Danielle Hugo received life-changing news in 2008. The 53-year-old was diagnosed with follicular non-Hodgkin's lymphoma, a chronic blood cancer.
Since then, she has endured numerous rounds of chemotherapy as well as a stem-cell transplant in an effort to treat her cancer. It’s taken a toll on her health, increased her stress and reduced her bank account.
“My treatments are buying me time and prolonging my life, but they do come at a cost,” Ms. Hugo said from her home in Montreal.
Living with a blood cancer is something that thousands of people face every year. According to the Leukemia & Lymphoma Society of Canada (LLSC), more than 22,000 Canadians of all ages are diagnosed annually with blood cancers. But when that blood cancer is chronic, meaning it grows much slower than other cancers, there is an added toll on the patient.
Patients living with blood cancers often deal with relapses and years of treatment. It can be a long process and some live with the disease for the remainder of their lives. Tests, monitoring and treatment or procedures become part of their lives, redefining their new ‘normal’.
Ms. Hugo credits her positive attitude, support from family and the extensive medical treatments she’s received with helping her to face more than a decade of ups and downs as her cancer recurred after periods of remission. But when she talks about her need to work throughout her chemotherapy treatments, the stress in her voice becomes obvious.
“I wanted to work, but I also needed to work because of the cost of being sick,” Ms. Hugo says. While she has extended health insurance that covered some of the costs, they continue to pile up. “Even if you’re covered, you have to pay a percentage of that right away,” she says.
Ms. Hugo is not alone.
Financial stress while going through treatment for a chronic disease is common for many Canadians. However, there are resources to help cancer patients and their loved ones bear the financial hardship that illness and treatment can bring. Some employers provide extended benefits, including short- and long-term disability. There is also Employment Insurance-Sickness Benefit, and if the condition is severe and prolonged, there could be some financial assistance available from the Canada Pension Plan disability benefit.
“I wanted to work, but I also needed to work because of the cost of being sick.”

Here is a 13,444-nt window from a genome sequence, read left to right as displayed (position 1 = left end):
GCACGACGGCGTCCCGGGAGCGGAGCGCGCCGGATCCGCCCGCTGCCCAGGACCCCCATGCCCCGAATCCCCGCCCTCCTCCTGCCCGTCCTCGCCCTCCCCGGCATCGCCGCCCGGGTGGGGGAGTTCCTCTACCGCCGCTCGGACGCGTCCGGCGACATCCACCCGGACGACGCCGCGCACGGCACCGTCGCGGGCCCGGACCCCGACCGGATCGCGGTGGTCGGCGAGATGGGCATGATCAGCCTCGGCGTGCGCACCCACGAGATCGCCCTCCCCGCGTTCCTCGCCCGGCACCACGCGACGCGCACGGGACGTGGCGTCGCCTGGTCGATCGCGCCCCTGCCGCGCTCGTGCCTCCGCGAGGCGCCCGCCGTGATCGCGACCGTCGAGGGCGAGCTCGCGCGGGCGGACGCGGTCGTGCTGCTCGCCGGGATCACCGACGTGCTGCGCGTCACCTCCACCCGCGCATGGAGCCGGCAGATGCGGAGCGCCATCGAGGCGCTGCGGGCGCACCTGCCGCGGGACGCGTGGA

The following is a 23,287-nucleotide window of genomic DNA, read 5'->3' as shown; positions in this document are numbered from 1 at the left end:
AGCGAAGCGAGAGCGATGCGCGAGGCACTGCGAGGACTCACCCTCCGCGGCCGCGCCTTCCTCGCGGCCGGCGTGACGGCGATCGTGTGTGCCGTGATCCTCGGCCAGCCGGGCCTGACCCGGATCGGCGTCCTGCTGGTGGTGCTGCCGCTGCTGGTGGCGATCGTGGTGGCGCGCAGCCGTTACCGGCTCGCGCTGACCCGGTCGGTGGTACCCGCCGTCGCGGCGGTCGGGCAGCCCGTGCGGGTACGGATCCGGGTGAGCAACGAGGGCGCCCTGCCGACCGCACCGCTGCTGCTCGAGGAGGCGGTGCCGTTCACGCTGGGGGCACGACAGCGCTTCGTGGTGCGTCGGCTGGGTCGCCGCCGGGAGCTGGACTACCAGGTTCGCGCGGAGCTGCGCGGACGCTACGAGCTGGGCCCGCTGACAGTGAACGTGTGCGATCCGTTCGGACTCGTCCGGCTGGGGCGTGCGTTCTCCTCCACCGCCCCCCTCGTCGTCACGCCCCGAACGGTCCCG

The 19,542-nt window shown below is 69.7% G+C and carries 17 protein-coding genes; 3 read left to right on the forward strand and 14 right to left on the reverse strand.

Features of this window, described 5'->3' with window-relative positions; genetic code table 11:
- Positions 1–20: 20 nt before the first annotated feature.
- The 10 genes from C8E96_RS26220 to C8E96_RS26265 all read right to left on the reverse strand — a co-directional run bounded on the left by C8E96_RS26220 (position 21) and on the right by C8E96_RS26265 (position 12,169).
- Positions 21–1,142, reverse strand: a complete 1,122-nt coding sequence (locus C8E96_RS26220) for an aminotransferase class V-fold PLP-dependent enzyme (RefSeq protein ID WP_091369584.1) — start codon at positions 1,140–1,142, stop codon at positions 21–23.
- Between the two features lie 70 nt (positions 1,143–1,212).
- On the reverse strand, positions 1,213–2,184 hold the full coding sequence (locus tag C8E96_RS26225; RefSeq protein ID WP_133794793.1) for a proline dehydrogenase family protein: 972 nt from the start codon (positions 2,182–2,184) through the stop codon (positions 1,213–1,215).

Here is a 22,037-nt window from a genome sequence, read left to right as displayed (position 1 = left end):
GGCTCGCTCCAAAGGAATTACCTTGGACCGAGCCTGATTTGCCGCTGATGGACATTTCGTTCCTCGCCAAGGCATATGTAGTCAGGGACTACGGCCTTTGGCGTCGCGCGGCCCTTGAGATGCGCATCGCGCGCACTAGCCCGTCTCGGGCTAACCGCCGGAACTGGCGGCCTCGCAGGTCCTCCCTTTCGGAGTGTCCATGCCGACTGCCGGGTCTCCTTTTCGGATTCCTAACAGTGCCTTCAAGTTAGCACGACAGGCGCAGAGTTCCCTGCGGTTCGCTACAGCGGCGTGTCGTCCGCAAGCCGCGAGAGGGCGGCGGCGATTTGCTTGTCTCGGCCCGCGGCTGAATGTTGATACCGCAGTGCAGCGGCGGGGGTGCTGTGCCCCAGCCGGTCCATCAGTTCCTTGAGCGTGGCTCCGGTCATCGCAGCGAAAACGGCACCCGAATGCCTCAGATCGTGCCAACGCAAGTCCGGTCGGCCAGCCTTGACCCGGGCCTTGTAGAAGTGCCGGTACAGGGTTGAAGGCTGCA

— Danielle Hugo, blood cancer patient
LLSC provides support resources for those living with and impacted by blood cancers, including local patient education and support managers. These specialists can offer guidance on financial matters, government programs, health coverage and employment rights. The organization can also connect patients and families to volunteers who have undergone similar experiences.
Aside from the physical and financial toll cancer often has on patients, there can also be a significant emotional impact when patients hear the term “incurable” in relation to their chronic disease.
Mona Shafey is an oncologist in Calgary and sees many patients with chronic blood cancers, but says the term “incurable” is one that she avoids because of the toll it can take on the patient’s well-being.
“When I meet a patient with a cancer that can be treated, I tell them just that – their cancer can be treated, and in many cases the cancer will go into remission, often for many years,” Dr. Shafey says. In fact, some patients don’t require treatment for many years, and then when they start, it could be decades before their disease requires additional treatment options.
But can people with chronic blood cancers live full lives?
“Absolutely,” Dr. Shafey says, adding that maintenance therapies have a lot to do with improving the quality of life for many of these patients.
Maintenance therapies are used when the patient’s cancer has gone into remission after an intense period of aggressive treatment. There are generally two types of maintenance therapy: pulse treatments (short courses of chemotherapy alternating with intervals of no treatment), and continuous therapies.
“Not only are these treatments keeping them cancer-free for longer, they are prolonging their lives too,” Dr. Shafey says. “They delay the need for intensified treatment, which can be disruptive to their everyday lives.”
Ms. Hugo received her first stem-cell transplant in 2012 and another one in 2014. The second surgery was possible because of an anonymous umbilical cord donation, which is when a woman donates her baby’s umbilical cord – rich in disease fighting cord blood – to a public blood bank. The donation has kept Ms. Hugo’s cancer dormant ever since, giving her years she “didn’t think she would get” with her husband, family and friends.
For Ms. Hugo, the last decade has been a roller coaster, but she refuses to let blood cancer diminish her zest for life. “I’m truly blessed,” she says.
For information on financial matters, health coverage and employment rights, visit llscanada.org/support/financial-matters
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